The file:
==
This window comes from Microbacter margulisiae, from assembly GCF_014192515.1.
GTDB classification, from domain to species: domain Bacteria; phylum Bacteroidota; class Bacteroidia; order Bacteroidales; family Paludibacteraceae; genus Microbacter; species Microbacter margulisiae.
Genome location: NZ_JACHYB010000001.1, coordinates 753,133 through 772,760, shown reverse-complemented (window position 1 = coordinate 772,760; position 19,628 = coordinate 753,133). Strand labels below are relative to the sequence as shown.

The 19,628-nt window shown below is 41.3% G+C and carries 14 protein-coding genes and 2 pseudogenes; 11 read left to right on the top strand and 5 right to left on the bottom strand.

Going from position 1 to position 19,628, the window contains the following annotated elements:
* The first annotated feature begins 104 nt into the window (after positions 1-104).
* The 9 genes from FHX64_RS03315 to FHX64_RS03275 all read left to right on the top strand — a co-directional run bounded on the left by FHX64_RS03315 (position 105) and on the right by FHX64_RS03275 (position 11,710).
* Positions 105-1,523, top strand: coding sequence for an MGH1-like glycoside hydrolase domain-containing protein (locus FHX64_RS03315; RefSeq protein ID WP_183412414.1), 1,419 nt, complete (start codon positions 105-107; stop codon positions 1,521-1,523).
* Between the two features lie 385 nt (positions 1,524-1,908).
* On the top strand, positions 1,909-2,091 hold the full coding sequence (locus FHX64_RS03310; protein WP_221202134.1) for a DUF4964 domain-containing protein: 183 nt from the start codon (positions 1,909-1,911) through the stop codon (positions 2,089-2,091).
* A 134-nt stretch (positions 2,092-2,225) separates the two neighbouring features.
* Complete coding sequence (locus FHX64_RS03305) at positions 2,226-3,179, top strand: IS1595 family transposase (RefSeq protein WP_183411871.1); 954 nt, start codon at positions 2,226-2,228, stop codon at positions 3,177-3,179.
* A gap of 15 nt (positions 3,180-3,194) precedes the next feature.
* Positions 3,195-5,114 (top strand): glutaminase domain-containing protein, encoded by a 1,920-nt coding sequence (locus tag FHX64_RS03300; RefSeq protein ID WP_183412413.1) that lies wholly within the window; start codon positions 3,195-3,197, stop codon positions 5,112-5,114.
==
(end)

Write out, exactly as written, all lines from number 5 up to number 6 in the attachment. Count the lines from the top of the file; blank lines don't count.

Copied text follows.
Going from position 1 to position 19,628, the window contains the following annotated elements:
* The first annotated feature begins 104 nt into the window (after positions 1-104).